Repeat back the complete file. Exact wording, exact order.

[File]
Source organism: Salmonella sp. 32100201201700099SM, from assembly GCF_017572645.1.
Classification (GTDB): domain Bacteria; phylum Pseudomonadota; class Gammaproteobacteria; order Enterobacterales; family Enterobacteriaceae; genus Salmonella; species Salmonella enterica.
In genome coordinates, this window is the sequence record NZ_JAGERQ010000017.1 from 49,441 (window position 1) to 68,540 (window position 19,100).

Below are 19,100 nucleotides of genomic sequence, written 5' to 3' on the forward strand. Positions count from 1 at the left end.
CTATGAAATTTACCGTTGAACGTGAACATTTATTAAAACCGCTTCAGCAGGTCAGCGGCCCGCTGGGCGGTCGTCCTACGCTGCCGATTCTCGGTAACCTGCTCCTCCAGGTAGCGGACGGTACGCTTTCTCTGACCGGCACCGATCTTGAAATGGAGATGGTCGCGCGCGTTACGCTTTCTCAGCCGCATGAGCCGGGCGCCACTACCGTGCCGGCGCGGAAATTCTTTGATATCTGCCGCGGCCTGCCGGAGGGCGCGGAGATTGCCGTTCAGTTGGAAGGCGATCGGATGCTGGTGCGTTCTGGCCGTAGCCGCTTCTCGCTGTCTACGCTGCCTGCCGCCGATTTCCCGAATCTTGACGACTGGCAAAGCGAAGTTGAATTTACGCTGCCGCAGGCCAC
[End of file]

Source organism: Salmonella sp. 32100201201700099SM, from assembly GCF_017572645.1.
Classification (GTDB): domain Bacteria; phylum Pseudomonadota; class Gammaproteobacteria; order Enterobacterales; family Enterobacteriaceae; genus Salmonella; species Salmonella enterica.
In genome coordinates, this window is the sequence record NZ_JAGERQ010000017.1 from 49,441 (window position 1) to 68,540 (window position 19,100).

Below are 19,100 nucleotides of genomic sequence, written 5' to 3' on the forward strand. Positions count from 1 at the left end.
CTATGAAATTTACCGTTGAACGTGAACATTTATTAAAACCGCTTCAGCAGGTCAGCGGCCCGCTGGGCGGTCGTCCTACGCTGCCGATTCTCGGTAACCTGCTCCTCCAGGTAGCGGACGGTACGCTTTCTCTGACCGGCACCGATCTTGAAATGGAGATGGTCGCGCGCGTTACGCTTTCTCAGCCGCATGAGCCGGGCGCCACTACCGTGCCGGCGCGGAAATTCTTTGATATCTGCCGCGGCCTGCCGGAGGGCGCGGAGATTGCCGTTCAGTTGGAAGGCGATCGGATGCTGGTGCGTTCTGGCCGTAGCCGCTTCTCGCTGTCTACGCTGCCTGCCGCCGATTTCCCGAATCTTGACGACTGGCAAAGCGAAGTTGAATTTACGCTGCCGCAGGCCAC